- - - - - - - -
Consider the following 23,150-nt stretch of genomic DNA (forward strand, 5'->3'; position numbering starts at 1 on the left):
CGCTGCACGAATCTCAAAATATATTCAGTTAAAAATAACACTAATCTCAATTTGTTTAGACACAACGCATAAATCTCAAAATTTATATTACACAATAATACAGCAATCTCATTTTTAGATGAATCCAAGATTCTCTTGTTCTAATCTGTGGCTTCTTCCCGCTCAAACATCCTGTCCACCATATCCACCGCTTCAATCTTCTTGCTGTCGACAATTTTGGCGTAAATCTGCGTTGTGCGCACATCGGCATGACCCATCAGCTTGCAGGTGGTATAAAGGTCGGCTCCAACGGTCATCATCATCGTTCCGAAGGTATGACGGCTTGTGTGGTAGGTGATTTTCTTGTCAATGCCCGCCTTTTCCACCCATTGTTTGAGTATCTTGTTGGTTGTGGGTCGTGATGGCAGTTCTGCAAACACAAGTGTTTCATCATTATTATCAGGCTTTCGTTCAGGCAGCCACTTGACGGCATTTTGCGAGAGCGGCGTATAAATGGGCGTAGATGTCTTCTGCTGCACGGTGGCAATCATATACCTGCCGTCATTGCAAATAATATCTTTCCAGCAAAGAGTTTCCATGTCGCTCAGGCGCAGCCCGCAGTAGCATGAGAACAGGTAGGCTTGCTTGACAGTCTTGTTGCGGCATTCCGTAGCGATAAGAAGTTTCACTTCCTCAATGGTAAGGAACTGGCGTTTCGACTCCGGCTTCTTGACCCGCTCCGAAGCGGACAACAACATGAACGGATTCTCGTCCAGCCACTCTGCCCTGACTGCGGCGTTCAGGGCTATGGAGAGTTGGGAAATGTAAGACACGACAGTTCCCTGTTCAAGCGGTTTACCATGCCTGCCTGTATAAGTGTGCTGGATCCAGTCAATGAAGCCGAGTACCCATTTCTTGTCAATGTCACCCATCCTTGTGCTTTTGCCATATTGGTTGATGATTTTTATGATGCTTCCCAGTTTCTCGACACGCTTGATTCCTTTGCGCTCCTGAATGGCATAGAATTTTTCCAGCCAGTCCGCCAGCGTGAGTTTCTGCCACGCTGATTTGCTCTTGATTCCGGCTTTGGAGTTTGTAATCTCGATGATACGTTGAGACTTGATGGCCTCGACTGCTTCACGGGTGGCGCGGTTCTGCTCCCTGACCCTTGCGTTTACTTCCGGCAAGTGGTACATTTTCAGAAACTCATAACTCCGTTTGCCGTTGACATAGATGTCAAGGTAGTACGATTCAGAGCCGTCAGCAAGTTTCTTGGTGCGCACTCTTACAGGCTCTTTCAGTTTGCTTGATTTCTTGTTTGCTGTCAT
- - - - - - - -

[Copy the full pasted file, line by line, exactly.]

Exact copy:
Consider the following 23,150-nt stretch of genomic DNA (forward strand, 5'->3'; position numbering starts at 1 on the left):
CGCTGCACGAATCTCAAAATATATTCAGTTAAAAATAACACTAATCTCAATTTGTTTAGACACAACGCATAAATCTCAAAATTTATATTACACAATAATACAGCAATCTCATTTTTAGATGAATCCAAGATTCTCTTGTTCTAATCTGTGGCTTCTTCCCGCTCAAACATCCTGTCCACCATATCCACCGCTTCAATCTTCTTGCTGTCGACAATTTTGGCGTAAATCTGCGTTGTGCGCACATCGGCATGACCCATCAGCTTGCAGGTGGTATAAAGGTCGGCTCCAACGGTCATCATCATCGTTCCGAAGGTATGACGGCTTGTGTGGTAGGTGATTTTCTTGTCAATGCCCGCCTTTTCCACCCATTGTTTGAGTATCTTGTTGGTTGTGGGTCGTGATGGCAGTTCTGCAAACACAAGTGTTTCATCATTATTATCAGGCTTTCGTTCAGGCAGCCACTTGACGGCATTTTGCGAGAGCGGCGTATAAATGGGCGTAGATGTCTTCTGCTGCACGGTGGCAATCATATACCTGCCGTCATTGCAAATAATATCTTTCCAGCAAAGAGTTTCCATGTCGCTCAGGCGCAGCCCGCAGTAGCATGAGAACAGGTAGGCTTGCTTGACAGTCTTGTTGCGGCATTCCGTAGCGATAAGAAGTTTCACTTCCTCAATGGTAAGGAACTGGCGTTTCGACTCCGGCTTCTTGACCCGCTCCGAAGCGGACAACAACATGAACGGATTCTCGTCCAGCCACTCTGCCCTGACTGCGGCGTTCAGGGCTATGGAGAGTTGGGAAATGTAAGACACGACAGTTCCCTGTTCAAGCGGTTTACCATGCCTGCCTGTATAAGTGTGCTGGATCCAGTCAATGAAGCCGAGTACCCATTTCTTGTCAATGTCACCCATCCTTGTGCTTTTGCCATATTGGTTGATGATTTTTATGATGCTTCCCAGTTTCTCGACACGCTTGATTCCTTTGCGCTCCTGAATGGCATAGAATTTTTCCAGCCAGTCCGCCAGCGTGAGTTTCTGCCACGCTGATTTGCTCTTGATTCCGGCTTTGGAGTTTGTAATCTCGATGATACGTTGAGACTTGATGGCCTCGACTGCTTCACGGGTGGCGCGGTTCTGCTCCCTGACCCTTGCGTTTACTTCCGGCAAGTGGTACATTTTCAGAAACTCATAACTCCGTTTGCCGTTGACATAGATGTCAAGGTAGTACGATTCAGAGCCGTCAGCAAGTTTCTTGGTGCGCACTCTTACAGGCTCTTTCAGTTTGCTTGATTTCTTGTTTGCTGTCAT